HSDD Therapies under Investigation
Other agents are currently being investigated for the management of HSDD in premenopausal women, and are designed to be taken on an on-demand basis. These novel therapies include an agent whose active ingredients are testosterone and the phosphodiesterase inhibitor-5 sildenafil (which is used to treat erectile dysfunction in men).The testosterone component is designed to elevate brain sensitivity to sexual cues, with the sildenafil component designed to increase genital sexual arousal.15 Another agent under study for HSDD contains testosterone and the 5-HT1A agonist buspirone16. It increases the brain’s sensitivity to sexual cues through testosterone but suppresses inhibitory mechanisms in the prefrontal cortex via buspirone. Still another experimental therapy for HSDD is a combination of the anti-anxiety medication trazodone and the anti-depressant medication bupropion.17 The combination is thought to make the movement between states of sexual excitation and inhibition more labile, giving the patient more ability to activate sexual excitation in appropriate and desired circumstances.
For women with HSDD, there are reasons to be optimistic. Indeed, the therapeutic picture looks bright. There is now flibanserin, the commercial availability of bremelanotide is imminent, and other experimental therapies may become tools in the future for clinicians who treat HSDD. Therapies that target the CNS are offering novel strategies for managing HSDD. One of the issues moving forward with the ongoing exploration of pharmacotherapies to treat HSDD is ensuring that patients and clinicians have access to accurate information about mechanism and efficacy, along with more comprehensive treatment strategies, so that patients have the choices they need for the best therapeutic outcome.
1. Goldstein I, Kim NN, Clayton AH, et al. Hypoactive Sexual Desire Disorder: International Society for the Study of Women’s Sexual Health (ISSWSH) Expert Consensus Panel Review. Mayo Clin Proc. 2017 Jan;92(1):114-128 2. Clayton AH, Goldfischer ER, Goldstein I, Derogatis L, Lewis-D’Agostino DJ, Pyke R. Validation of the decreased sexual desire screener (DSDS). J Sex Med. 2009 Mar;6(3):730-8 3. Joffe HV, Chang C, Sewell C, et al. FDA Approval of Flibanserin—Treating Hypoactive Sexual Desire Disorder. N Eng J Med. 2016 Jan 14;374(2):101-4. 4. Braunstein GD, Sundwall DA, Katz M, et al. Safety and efficacy of a testosterone patch for the treatment of hypoactive sexual desire disorder in surgically menopausal women: a randomized, placebo-controlled trial. Arch Intern Med. 2005 Jul 25;165(14):1582-9. 5. Landen M, Eriksson E, Agren H, Fahlen T. Effect of buspirone on sexual dysfunction in depressed patients treated with selective serotonin reuptake inhibitors. J Clin Psychopharmacol. 1999 Jun;19(3):268-71. 6. Segraves RT, Clayton A, Croft H, Wolf A, Warnock J. Bupropion sustained release for the treatment of hypoactive sexual desire disorder in premenopausal women. J Clin Psychopharmacol. 2004 Jun;24(3):339-42. 7. Arnow BA, Millheiser L, Garrett A, et al. Women with hypoactive sexual desire disorder compared to normal females: a functional magnetic resonance imaging study. Neuroscience. 2009 Jan 23;158(2):484-502. 8. Huynk HK, Beers C, Willemsen A, et al. High-intensity erotic visual stimuli de-activate the primary visual cortex in women. J Sex Med. 2012 Jun;9(6):1579-87. 9. Stahl SM, Sommer B, Allers KA. Multifunctional pharmacology of flibanserin: possible mechanism of therapeutic action in hypoactive sexual desire disorder. J Sex Med. 2011 Jan;8(1):15-27. 10. Pfaus JG. Treatment for hypoactive sexual desire. Cell. 2015 Oct 22;163(3):533. 11. Thorp J, Simon J, Dattani D, et al. Treatment of hypoactive sexual desire disorder in premenopausal women: efficacy of flibanserin in the DAISY study. J Sex Med. 2012 Mar;9(3):793-804. 12. Derogatis LR, Komer L, Katz M, et al. Treatment of hypoactive sexual desire disorder in premenopausal women: efficacy of flibanserin in the VIOLET study. J Sex Med. 2012 Apr;9(4):1074-85. 13. Katz M, DeRogatis LR, Ackerman R, et al. Efficacy of flibanserin in women with hypoactive sexual desire disorder: results from the BEGONIA trial. J Sex Med. 2013 Jul;10(7):1807-15. 14. Clayton AH, Lucas J, DeRogatis LR, Jordan R. Phase I Randomized Placebo-Controlled, Double-Blind Study of the Safety and Tolerability of Bremelanotide Coadministered with Ethanol in Healthy Male and Female Participants. Clin Ther. 2017 Feb 9. 15. Bioemers J, van Rooij K, de Leede L, et al. Single dose sublingual testosterone and oral sildenafil vs. a dual route/dual release fixed dose combination tablet: a pharmacokinetic comparison. Br J Clin Pharmacol. 2016 Jun;81(6):1091-102. 16. van Rooij K, Poels S, Worst P, et al. Efficacy of testosterone combined with a PDE5 inhibitor and testosterone combined with a serotonin (1A) receptor agonist in women with SSRI-induced sexual dysfunction. A preliminary study. Eur J Pharmacol. 2015 Apr 15;753:246-51. 17. Farmer M, Yoon H, Goldstein I. Future Targets for Female Sexual Dysfunction. J Sex Med. 2016 Aug;13(8):1147-65.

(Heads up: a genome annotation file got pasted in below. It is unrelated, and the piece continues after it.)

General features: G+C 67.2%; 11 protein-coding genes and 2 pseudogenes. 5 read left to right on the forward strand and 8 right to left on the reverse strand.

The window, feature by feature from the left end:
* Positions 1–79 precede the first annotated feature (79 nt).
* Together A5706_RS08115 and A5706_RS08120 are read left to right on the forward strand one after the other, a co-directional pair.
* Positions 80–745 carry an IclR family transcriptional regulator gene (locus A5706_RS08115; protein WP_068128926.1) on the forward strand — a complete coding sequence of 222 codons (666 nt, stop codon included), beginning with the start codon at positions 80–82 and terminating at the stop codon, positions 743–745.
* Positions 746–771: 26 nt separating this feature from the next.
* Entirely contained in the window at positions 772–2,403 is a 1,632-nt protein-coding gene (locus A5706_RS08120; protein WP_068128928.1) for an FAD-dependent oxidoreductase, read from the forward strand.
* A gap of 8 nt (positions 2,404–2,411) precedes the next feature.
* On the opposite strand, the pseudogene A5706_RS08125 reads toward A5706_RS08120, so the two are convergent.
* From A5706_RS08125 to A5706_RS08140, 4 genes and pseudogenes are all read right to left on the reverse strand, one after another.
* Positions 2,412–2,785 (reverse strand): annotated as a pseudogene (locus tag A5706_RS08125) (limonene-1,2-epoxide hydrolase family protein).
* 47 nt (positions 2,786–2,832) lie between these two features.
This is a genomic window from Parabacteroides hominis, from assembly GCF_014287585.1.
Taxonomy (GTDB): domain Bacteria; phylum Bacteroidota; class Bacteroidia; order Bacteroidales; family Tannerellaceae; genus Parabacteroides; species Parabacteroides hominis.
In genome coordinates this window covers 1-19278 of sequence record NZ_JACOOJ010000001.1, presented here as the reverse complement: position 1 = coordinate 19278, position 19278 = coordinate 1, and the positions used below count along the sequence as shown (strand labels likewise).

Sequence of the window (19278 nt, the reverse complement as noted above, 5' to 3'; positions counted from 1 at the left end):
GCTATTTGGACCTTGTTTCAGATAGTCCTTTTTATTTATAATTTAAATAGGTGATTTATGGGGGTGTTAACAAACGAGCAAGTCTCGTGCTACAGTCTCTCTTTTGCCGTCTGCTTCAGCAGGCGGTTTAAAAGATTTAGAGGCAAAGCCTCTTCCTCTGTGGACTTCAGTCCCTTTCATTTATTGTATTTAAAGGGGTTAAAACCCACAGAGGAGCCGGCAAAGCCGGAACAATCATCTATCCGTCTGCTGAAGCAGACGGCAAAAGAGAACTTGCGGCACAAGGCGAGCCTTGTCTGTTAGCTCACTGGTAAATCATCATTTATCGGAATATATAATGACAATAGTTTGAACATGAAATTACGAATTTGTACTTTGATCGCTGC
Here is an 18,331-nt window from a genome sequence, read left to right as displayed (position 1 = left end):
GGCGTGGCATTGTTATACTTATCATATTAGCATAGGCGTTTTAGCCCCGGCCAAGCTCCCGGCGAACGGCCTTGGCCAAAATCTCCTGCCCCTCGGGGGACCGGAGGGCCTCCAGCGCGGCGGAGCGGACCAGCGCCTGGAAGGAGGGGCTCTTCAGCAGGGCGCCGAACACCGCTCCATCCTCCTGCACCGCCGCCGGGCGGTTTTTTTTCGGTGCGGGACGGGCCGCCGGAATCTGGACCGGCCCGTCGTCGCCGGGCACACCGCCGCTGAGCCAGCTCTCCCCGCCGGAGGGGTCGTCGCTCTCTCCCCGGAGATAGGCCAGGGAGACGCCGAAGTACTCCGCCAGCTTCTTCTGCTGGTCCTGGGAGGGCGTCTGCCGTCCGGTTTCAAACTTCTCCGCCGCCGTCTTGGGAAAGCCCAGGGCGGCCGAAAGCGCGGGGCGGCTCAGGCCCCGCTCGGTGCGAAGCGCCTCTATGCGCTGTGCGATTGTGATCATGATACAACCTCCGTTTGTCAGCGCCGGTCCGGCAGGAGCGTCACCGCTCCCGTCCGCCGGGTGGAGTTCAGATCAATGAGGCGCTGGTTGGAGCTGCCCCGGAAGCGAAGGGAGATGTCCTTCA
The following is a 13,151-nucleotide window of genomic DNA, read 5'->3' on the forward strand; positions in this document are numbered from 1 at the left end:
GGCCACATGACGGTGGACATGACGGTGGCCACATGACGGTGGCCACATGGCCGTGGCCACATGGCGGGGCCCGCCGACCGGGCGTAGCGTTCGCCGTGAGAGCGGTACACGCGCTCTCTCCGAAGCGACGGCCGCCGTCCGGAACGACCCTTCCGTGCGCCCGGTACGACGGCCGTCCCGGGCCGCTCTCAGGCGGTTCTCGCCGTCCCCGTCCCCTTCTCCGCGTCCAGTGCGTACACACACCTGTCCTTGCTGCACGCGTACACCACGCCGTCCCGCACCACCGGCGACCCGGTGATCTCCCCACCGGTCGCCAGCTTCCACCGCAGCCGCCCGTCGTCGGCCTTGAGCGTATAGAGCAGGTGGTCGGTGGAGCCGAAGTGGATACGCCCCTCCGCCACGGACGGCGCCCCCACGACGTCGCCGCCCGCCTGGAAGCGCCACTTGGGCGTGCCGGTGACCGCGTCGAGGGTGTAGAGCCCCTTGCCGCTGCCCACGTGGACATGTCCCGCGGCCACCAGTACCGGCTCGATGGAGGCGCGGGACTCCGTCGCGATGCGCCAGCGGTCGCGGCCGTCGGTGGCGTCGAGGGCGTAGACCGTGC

Chapter 3: Treatments – Pharmacology
Atlanta – Hypoactive sexual desire disorder (HSDD) is estimated to affect about one in every 10 adult women1 . Several promising pharmacotherapies for HSDD are currently in clinical trials as adjuncts to traditional sex therapy. These include hormonal treatments and agents that target the central nervous system (CNS) to increase sexual excitation or decrease sexual inhibition in specific centers of the brain that are crucial for sexual desire. These novel pharmacological agents are new tools in a more comprehensive and patient-oriented approach to the treatment of HSDD.Show review